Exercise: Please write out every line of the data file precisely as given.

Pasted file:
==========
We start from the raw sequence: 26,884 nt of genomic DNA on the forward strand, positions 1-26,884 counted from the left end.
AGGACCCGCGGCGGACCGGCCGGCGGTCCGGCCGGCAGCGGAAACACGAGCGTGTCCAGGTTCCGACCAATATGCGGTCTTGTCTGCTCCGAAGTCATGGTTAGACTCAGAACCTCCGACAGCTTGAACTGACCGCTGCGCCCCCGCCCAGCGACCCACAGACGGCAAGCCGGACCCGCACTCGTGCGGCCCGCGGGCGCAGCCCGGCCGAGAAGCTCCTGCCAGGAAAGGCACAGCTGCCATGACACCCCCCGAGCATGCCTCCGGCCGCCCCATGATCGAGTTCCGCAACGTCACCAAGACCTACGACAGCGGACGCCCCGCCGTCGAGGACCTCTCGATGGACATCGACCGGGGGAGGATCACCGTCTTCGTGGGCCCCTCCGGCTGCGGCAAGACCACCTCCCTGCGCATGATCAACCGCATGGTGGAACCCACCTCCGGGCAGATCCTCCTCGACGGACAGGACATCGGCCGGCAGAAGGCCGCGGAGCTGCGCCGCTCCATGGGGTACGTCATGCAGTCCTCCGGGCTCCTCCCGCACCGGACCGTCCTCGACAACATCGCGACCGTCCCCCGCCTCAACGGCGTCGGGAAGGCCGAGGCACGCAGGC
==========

We start from the raw sequence: 26,884 nt of genomic DNA on the forward strand, positions 1-26,884 counted from the left end.
AGGACCCGCGGCGGACCGGCCGGCGGTCCGGCCGGCAGCGGAAACACGAGCGTGTCCAGGTTCCGACCAATATGCGGTCTTGTCTGCTCCGAAGTCATGGTTAGACTCAGAACCTCCGACAGCTTGAACTGACCGCTGCGCCCCCGCCCAGCGACCCACAGACGGCAAGCCGGACCCGCACTCGTGCGGCCCGCGGGCGCAGCCCGGCCGAGAAGCTCCTGCCAGGAAAGGCACAGCTGCCATGACACCCCCCGAGCATGCCTCCGGCCGCCCCATGATCGAGTTCCGCAACGTCACCAAGACCTACGACAGCGGACGCCCCGCCGTCGAGGACCTCTCGATGGACATCGACCGGGGGAGGATCACCGTCTTCGTGGGCCCCTCCGGCTGCGGCAAGACCACCTCCCTGCGCATGATCAACCGCATGGTGGAACCCACCTCCGGGCAGATCCTCCTCGACGGACAGGACATCGGCCGGCAGAAGGCCGCGGAGCTGCGCCGCTCCATGGGGTACGTCATGCAGTCCTCCGGGCTCCTCCCGCACCGGACCGTCCTCGACAACATCGCGACCGTCCCCCGCCTCAACGGCGTCGGGAAGGCCGAGGCACGCAGGC